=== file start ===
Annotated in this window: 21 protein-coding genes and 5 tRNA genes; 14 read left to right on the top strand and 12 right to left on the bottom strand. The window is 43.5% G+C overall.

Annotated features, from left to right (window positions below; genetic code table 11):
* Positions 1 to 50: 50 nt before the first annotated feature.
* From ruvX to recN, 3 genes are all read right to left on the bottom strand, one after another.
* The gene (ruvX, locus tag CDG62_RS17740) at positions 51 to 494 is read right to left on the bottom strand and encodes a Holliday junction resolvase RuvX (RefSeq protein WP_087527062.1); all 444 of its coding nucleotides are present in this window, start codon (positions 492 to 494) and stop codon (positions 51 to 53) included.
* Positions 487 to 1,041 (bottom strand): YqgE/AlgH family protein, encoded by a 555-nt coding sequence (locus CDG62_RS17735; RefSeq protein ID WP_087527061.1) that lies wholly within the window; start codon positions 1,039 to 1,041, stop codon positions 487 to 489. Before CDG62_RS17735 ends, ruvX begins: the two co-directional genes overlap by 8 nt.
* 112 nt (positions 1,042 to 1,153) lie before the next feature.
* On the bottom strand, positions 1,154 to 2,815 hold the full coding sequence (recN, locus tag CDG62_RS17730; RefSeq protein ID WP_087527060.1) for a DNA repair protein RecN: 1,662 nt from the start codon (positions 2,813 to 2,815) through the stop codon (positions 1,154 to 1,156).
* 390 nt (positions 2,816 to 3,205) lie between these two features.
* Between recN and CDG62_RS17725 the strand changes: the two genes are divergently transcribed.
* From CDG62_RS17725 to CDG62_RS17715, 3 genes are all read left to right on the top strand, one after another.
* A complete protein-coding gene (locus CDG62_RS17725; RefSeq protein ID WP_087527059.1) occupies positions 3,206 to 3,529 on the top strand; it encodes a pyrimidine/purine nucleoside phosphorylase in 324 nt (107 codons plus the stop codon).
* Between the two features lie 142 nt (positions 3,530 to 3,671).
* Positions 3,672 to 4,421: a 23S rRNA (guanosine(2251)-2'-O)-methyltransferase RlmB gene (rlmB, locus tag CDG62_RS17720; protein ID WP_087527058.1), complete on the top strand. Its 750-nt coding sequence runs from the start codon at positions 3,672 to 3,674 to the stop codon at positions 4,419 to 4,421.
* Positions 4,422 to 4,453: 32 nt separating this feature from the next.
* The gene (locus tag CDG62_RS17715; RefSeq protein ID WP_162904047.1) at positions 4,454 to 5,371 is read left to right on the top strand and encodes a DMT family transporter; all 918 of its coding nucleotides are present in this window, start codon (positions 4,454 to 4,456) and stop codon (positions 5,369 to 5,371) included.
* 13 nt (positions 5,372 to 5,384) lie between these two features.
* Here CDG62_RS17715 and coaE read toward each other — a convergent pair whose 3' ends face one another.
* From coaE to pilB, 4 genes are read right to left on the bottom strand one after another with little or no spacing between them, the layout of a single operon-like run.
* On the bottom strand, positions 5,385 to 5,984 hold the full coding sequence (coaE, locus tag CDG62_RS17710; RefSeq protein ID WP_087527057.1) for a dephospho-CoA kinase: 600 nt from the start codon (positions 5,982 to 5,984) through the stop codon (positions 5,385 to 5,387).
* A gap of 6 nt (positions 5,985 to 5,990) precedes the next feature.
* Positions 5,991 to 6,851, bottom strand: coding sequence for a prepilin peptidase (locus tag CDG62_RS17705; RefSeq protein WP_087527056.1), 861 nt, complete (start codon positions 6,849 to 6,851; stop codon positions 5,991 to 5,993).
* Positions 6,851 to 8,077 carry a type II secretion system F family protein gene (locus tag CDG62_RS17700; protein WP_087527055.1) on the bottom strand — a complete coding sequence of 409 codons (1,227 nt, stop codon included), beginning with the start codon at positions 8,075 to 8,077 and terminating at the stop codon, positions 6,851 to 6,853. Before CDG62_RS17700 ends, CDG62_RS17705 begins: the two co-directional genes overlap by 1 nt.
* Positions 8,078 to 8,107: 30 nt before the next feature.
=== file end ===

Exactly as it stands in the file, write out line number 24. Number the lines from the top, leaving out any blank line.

* Positions 8,078 to 8,107: 30 nt before the next feature.